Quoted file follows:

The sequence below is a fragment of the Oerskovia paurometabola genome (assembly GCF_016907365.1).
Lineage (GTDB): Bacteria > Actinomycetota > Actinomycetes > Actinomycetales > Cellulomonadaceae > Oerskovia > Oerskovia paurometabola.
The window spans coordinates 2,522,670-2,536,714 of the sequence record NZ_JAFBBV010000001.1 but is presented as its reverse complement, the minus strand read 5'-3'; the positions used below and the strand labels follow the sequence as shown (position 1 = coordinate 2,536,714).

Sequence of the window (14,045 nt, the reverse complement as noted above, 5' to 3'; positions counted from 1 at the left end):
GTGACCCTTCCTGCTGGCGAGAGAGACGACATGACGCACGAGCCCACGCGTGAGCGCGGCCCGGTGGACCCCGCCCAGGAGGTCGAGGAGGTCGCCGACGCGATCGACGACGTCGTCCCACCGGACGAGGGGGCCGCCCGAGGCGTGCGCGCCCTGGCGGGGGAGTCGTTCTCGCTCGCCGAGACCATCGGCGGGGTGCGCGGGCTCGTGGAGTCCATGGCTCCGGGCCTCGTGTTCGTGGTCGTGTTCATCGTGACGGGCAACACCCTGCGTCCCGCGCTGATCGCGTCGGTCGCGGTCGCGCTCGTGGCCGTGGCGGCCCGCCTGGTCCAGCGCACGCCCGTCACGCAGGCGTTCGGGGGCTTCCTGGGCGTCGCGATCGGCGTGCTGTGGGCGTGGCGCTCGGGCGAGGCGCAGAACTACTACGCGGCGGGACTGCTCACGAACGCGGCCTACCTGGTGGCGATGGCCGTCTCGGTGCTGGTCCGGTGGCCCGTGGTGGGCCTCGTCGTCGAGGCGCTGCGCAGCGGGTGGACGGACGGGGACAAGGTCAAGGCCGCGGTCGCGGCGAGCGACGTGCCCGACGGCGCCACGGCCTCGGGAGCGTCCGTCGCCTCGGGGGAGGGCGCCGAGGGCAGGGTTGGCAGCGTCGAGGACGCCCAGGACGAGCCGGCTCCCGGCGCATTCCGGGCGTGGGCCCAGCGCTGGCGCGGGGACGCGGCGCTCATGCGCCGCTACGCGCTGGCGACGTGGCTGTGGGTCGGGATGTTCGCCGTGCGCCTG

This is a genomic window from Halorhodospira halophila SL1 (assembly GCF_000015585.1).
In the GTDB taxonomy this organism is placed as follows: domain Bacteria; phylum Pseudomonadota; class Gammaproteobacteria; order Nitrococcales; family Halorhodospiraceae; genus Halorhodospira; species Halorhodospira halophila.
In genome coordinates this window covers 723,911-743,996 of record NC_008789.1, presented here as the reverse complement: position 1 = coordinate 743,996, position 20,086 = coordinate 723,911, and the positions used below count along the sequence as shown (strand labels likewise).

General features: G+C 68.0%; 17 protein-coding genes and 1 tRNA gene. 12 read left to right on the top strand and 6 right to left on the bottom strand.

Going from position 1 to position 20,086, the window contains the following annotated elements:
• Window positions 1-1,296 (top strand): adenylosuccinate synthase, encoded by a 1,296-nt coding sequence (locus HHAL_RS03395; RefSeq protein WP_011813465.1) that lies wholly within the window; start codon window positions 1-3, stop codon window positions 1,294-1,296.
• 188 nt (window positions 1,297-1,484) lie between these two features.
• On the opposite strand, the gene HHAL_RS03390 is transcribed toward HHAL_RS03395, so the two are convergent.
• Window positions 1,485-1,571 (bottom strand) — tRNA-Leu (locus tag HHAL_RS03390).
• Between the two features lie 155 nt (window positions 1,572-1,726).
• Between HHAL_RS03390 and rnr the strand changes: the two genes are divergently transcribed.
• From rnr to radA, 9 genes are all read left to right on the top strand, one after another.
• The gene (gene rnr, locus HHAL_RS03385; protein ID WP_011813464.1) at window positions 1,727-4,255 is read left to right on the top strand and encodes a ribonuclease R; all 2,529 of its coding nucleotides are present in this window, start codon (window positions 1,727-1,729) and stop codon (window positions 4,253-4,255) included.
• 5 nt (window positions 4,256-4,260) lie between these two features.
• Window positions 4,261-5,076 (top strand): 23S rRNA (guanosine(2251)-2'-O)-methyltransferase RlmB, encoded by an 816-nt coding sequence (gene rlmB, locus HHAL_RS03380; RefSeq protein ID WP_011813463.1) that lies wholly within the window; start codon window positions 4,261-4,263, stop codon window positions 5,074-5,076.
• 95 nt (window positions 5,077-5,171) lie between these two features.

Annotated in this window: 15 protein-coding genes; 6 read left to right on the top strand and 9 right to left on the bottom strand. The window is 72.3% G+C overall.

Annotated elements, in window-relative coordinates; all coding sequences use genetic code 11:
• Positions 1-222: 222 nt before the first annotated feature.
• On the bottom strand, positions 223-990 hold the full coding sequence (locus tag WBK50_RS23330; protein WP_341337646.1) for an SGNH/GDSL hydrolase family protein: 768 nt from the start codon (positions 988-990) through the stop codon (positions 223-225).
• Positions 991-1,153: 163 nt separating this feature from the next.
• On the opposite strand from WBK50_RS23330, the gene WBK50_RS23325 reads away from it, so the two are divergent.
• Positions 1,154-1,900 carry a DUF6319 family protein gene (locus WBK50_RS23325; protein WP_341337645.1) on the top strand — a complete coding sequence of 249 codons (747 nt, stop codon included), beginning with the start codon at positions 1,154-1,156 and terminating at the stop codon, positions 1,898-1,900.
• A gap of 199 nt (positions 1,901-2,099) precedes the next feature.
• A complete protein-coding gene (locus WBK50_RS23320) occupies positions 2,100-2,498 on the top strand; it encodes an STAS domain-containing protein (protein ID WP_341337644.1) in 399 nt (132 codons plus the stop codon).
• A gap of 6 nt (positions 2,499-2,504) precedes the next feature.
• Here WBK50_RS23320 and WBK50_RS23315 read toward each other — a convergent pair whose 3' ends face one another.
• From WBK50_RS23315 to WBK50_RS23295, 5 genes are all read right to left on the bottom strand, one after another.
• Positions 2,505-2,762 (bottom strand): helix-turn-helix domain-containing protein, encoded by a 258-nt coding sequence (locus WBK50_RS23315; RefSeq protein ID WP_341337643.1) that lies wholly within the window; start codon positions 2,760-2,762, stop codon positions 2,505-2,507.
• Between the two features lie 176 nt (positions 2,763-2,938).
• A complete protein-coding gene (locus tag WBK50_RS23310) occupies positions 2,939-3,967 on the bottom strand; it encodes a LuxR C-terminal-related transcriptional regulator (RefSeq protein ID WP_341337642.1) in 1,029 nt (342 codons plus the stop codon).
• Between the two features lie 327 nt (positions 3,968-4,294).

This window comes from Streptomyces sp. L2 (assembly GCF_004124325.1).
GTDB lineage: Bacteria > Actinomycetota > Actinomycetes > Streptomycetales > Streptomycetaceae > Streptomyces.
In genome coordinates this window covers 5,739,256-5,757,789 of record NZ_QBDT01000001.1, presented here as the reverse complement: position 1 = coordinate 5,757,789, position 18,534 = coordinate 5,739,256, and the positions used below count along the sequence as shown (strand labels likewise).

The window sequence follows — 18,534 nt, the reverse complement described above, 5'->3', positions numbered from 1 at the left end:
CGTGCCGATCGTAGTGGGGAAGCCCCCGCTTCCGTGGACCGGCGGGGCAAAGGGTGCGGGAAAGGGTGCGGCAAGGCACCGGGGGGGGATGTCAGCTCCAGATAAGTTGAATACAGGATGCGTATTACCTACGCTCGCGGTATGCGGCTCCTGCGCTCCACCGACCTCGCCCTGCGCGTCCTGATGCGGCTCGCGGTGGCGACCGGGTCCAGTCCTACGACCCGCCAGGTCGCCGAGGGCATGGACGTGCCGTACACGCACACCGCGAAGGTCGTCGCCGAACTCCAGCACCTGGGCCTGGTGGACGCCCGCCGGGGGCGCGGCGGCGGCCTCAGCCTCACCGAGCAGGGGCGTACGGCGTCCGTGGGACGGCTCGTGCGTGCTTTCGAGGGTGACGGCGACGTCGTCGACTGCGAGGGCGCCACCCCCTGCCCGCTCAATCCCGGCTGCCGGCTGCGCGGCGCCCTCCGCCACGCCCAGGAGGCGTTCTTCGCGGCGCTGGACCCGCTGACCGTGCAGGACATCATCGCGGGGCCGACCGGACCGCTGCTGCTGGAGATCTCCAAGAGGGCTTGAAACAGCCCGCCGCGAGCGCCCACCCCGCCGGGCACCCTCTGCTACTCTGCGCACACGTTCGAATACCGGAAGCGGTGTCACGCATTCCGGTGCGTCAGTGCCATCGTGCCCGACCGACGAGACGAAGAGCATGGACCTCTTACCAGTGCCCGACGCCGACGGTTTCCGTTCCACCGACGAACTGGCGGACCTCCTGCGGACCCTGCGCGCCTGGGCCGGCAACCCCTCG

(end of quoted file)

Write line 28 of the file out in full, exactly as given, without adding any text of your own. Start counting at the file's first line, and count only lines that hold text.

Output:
• Positions 1,154-1,900 carry a DUF6319 family protein gene (locus WBK50_RS23325; protein WP_341337645.1) on the top strand — a complete coding sequence of 249 codons (747 nt, stop codon included), beginning with the start codon at positions 1,154-1,156 and terminating at the stop codon, positions 1,898-1,900.